I Like Wine
Everyone loves a glass of amazing wine accompanied by an imaginative dish that makes the mouth water all while enjoying the company of friends. But that little extra kick you get from a one of a kind interior makes the evening all the more memorable. I Like Wine is a small space in the historical center of Moscow, a loft-like interior with half-bare brick walls, which date back to pre-revolutionary times and are seeping with history. The wine bar’s award-winning lighting system makes it incredibly intimate and the bathroom cubicles in the shape of giant wine barrels mean that lots of photos of the interior get uploaded alongside wine and food flat lays.
The good people at I Like Wine have two other projects that are no less imaginative when it comes to interiors. Beer & Brut just a few doors down has a piano for a sink, the main wall has everything you would find in your grandpa's attic stylishly combined in one 3D collage and some of the tables didn't get the memo that their legs should be facing downwards not upwards. Then there's I Like Wine, their firstborn, with its 2D chandeliers, carpets on the wall reminiscent ofthe good old Soviet days and walls adorned with book shelves.
Famous French chef Regis Trigel’s vision of his country’s cuisine is not the only thing that keeps patrons keep coming back. Locals and foreigners know Brasserie Most for the miraculous atmosphere of Louis XIV’s palace in Versailles with its marble countertops, fluorescent lamps, panoramic windows and small tidbits that show that the management pays extremely close attention to detail.
Strana Kotoroi Net
The name of this restaurant located in the heart of Moscow translates from Russian as “A country that doesn’t exist”, a reference to the USSR and Russia’s imperial history. The decorative solutions reflect that: the second you step in you feel like you’re being transported to a fairytale country in the distant past or a happy future. Apart from savoring a combination of Russian, Middle Eastern and Pan-Asian cuisines you can also have loads of fun taking selfies with highlighted installations of tree silhouettes, slogans on the walls, huge chandeliers in the form of wooden discs and giant flowers.
Mandarin. Lapsha i Utki
Famous Russian restaurateur Alexander Rappoport seems to have a magic tough when it comes to opening one trendy and fashionable spot after another. As the name suggests, this place is all about duck and noodles (50 types of noodles to be precise!). Visitors also highly praise the cocktails and marvel at the eclectic interior, that some describe as a Shanghai corner in Moscow. Trendy lighting, sci-fi geisha graffiti on the walls and well-placed bric-a-brac all make for a great background setting for your duck or noodles. Or both.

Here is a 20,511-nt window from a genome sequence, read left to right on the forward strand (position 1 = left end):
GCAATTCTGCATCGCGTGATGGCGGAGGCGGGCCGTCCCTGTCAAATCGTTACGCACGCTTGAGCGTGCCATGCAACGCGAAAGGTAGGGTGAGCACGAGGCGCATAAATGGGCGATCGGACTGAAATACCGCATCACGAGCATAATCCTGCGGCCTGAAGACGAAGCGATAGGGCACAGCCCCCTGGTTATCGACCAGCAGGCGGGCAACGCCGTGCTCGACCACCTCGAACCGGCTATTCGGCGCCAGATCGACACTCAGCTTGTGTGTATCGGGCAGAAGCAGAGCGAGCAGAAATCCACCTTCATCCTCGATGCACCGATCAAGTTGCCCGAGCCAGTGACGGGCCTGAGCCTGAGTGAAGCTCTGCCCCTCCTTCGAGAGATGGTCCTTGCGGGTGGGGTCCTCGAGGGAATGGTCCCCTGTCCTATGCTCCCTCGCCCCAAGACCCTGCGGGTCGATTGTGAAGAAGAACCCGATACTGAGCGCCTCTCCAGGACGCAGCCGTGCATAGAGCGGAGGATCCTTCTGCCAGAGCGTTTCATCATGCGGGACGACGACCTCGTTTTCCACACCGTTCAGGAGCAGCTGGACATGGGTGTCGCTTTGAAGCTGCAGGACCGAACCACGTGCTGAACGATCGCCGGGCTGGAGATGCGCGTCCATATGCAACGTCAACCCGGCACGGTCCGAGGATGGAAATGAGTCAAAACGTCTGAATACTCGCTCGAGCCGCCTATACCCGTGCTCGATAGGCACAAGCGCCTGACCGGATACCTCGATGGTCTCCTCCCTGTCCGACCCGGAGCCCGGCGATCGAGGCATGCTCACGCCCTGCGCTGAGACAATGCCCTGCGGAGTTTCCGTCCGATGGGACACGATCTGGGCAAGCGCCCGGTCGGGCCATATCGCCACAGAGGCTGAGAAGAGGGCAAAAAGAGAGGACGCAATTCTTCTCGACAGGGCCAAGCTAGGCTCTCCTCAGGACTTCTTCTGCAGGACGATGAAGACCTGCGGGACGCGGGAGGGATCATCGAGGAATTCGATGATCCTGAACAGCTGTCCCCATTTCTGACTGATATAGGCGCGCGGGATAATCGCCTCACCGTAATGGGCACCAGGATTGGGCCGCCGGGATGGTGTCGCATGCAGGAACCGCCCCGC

Turandot – or Turandot Palace as it’s officially called - is a true to testament classical beauty. A trip there feels more like a museum visit than a meal. Guests of the palace are welcomed into the lobby designed as an Italian Renaissance-styled inner court under a glassed ceiling before choosing between one of the 12 differently styled halls. The central hall, for example, features a two-storey rotunda with doors of banqueting halls opening into it. The porcelain hall, as the name suggests, represents a porcelain cabinet from the XVIII century. The private cabinets are all designed in different styles, ranging from “Chinese Silk Road” to “Garden of Eden” to “Gilded Cage”. A pre-meal walk around will surely inspire you to take a few pictures of the staircase, above which there are two precious Aubusson tapestries from the XVIII century representing idyllic scenes based on Boucher’s sketches. Basically, make sure your phone has lots of free storage space before visiting this one.
White Rabbit made last year’s list of the world's top eateries published by prestigious British hospitality industry trade journal Restaurant Magazine. This had much to do with Vladimir Mukhin, White Rabbit's chef that the magazine lauded as one of “a new wave of Russian chefs," adding that he “is embracing the vast country’s amazing natural produce”. Aside from the food, the interior and ambiance plays an important role in the restaurant’s now cult status. It’s really quite simple: located under a glass dome on a 16th floor of Smolenskiy Passage means that the city itself provides the backdrop for your meal. When the city is sunny you get Moscow’s rooftops in your pictures as well as one of the Seven Sisters and when it’s dark, the lit up sky scrapers of Moscow City feature colorfully.
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